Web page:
The paper suggests that suffering can be a pathway to the discovery of spiritual meaning.

Details

Journal of Organizational Change Management, vol. 20 no. 5
Type: Research Article
ISSN: 0953-4814

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Book part
Publication date: 6 July 2005

Susan J. Pearson

Nineteenth-century animal protectionists endeavored to frame laws that gave animals direct legal protections, and they conducted large-scale public education campaigns to…

Abstract

Nineteenth-century animal protectionists endeavored to frame laws that gave animals direct legal protections, and they conducted large-scale public education campaigns to define the harm of cruelty to animals in terms of animals’ own suffering. However, animal suffering was only one of the many possible definitions of cruelty's harms, and when judges and other legal interpreters interpreted animal protection laws, they focused less on animal suffering and more on human morality and the dangers of cruelty to human society. Battling over the definition of human guilt for cruelty, protectionists and judges drew and redrew the boundaries of the law's reach and the moral community.

Details

Toward a Critique of Guilt: Perspectives from Law and the Humanities
Type: Book
ISBN: 978-0-76231-189-7

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Abstract

Details

The Philosophy of Transhumanism
Type: Book
ISBN: 978-1-83982-625-2

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Book part
Publication date: 4 April 2017

Helen M. Kinsella

During the four years of preliminary meetings that led to the 1977 Protocols Additional I and II governing internal armed conflict, the prohibitions against superfluous…

Abstract

During the four years of preliminary meetings that led to the 1977 Protocols Additional I and II governing internal armed conflict, the prohibitions against superfluous injury and unnecessary suffering – two concepts that gird the regulation and moderation of war and limit the use of certain means and methods of warfare – were invoked as a means of calling into account the actions of imperial states. These meetings took place in the context of the conflicts in Southeast Asia, following the wars of decolonization and national liberation in the 1950s and 1960s. The participants in these meetings were freedom fighters and liberation movements who used this forum, which was open to them for the first time, to push for a wider understanding of the concepts of superfluous injury and unnecessary suffering. Their intention was to hold imperialism and imperial states accountable for suffering and injury beyond that of physical death or wounding and to recognize the violence of colonization and the social and cultural devastation it brought. These interventions were a critical attempt to broaden and deepen the meaning of the laws of war, to make them responsive to more than established sovereign state violence, and to ensure that they reflected the experience of colonization/decolonization. This episode matters because the prohibitions against unnecessary suffering and superfluous injury are two elements that detail the general prohibition first codified in 1907 Hague Convention IV, Article 22, namely that the “the right of belligerents to adopt means of injuring the enemy is not unlimited.” However, the history and formulation of these two concepts has yet to be fully explored, the meaning of each is debated, and taken together the two are among “the most unclear and controversial rules of warfare.”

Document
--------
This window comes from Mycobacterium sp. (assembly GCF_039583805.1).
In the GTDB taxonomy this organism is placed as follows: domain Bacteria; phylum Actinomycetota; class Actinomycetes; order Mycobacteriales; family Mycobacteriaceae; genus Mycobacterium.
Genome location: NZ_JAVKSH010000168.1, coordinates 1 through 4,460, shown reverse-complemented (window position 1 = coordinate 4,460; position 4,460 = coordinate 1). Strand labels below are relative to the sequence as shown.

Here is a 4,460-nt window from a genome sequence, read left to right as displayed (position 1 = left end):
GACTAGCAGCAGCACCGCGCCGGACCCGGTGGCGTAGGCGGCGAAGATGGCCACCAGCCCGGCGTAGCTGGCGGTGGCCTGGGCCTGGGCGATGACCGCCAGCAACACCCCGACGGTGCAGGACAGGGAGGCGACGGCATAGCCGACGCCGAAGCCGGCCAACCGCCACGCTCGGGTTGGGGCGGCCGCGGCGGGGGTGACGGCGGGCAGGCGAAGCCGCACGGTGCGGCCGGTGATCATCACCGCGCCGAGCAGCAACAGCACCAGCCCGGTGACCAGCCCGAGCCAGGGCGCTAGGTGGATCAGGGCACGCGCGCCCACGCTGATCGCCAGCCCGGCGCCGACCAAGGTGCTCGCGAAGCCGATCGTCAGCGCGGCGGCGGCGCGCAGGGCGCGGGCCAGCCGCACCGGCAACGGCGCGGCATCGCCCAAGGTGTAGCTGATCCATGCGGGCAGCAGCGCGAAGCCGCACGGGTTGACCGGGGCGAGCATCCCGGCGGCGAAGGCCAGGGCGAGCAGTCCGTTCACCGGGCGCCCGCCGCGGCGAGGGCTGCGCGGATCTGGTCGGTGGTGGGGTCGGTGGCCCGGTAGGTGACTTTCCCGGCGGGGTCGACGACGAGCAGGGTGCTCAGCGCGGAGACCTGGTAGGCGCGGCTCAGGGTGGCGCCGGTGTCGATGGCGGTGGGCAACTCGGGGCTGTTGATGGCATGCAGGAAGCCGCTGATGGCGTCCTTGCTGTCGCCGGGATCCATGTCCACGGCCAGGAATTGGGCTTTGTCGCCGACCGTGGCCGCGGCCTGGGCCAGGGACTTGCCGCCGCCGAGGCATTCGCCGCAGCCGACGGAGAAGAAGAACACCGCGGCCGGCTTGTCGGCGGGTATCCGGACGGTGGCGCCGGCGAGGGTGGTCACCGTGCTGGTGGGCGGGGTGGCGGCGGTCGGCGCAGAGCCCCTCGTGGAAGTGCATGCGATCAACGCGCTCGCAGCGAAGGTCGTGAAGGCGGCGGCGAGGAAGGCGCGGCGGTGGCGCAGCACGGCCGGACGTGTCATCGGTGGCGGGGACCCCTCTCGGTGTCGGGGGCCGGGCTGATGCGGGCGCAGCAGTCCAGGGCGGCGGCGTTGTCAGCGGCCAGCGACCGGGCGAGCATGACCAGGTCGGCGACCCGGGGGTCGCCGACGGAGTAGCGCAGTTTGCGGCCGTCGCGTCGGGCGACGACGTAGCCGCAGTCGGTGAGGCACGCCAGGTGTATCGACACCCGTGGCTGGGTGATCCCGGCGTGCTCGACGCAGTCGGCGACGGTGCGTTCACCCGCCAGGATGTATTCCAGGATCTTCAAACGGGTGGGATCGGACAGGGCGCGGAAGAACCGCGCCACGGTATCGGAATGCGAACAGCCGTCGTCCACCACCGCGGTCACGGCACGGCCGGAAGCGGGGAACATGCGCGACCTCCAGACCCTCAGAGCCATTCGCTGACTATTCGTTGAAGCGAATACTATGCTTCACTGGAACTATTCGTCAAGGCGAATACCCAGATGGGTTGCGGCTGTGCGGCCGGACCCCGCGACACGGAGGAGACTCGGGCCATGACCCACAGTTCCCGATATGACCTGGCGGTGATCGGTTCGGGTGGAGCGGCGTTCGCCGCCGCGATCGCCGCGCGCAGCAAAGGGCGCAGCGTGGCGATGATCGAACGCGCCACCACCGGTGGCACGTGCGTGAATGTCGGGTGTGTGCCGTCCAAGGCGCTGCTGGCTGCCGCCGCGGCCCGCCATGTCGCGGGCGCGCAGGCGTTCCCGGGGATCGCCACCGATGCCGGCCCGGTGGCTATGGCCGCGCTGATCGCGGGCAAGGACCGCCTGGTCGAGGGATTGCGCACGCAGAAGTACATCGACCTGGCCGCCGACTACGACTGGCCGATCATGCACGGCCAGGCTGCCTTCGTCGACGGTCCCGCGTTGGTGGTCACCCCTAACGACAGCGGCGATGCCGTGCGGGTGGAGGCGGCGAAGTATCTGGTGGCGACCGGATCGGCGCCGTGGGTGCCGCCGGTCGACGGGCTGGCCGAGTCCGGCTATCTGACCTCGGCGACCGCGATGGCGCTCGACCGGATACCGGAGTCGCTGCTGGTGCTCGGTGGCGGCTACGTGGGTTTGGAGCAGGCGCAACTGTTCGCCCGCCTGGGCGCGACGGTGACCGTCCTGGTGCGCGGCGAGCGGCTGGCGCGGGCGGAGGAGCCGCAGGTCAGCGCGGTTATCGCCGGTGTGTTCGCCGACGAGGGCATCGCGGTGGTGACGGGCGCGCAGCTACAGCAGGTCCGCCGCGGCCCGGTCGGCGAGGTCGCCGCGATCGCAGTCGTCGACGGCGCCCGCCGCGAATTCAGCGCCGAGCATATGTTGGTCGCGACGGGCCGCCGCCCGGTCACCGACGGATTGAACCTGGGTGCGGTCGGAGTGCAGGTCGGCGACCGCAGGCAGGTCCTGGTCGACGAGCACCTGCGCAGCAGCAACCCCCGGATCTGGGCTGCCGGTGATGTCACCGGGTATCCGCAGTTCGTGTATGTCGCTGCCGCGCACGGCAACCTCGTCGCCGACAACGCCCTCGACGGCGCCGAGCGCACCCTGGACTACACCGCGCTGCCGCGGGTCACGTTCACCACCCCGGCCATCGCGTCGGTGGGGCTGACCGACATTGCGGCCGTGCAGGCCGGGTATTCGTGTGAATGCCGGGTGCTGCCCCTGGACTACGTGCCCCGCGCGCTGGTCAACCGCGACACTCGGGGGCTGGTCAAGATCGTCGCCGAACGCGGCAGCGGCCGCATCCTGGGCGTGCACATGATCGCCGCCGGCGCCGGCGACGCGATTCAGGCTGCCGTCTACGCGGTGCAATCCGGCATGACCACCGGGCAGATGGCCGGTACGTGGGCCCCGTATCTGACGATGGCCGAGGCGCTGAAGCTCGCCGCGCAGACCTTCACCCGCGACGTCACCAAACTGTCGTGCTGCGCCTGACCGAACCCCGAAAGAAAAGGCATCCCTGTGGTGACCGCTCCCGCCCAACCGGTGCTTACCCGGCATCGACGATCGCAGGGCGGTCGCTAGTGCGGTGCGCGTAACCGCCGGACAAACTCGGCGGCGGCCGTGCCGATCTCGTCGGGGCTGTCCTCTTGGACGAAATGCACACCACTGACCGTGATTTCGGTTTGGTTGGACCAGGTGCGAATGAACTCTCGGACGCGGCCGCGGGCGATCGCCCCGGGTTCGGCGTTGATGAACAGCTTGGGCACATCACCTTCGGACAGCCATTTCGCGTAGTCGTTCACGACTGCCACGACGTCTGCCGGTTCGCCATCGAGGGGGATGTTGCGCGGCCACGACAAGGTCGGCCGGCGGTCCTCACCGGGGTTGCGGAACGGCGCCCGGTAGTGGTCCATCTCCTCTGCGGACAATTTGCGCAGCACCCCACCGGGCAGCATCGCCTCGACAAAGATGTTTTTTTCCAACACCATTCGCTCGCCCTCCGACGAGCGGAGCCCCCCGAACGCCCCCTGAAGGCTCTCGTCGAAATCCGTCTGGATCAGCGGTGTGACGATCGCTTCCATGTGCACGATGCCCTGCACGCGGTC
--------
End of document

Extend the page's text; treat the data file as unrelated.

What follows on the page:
Details

International Origins of Social and Political Theory
Type: Book
ISBN: 978-1-78714-267-1

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Article
Publication date: 1 June 2012

Suthisak Kraisornsuthasinee

This paper seeks to explore an alternative direction to break the theoretical impasse in CSR.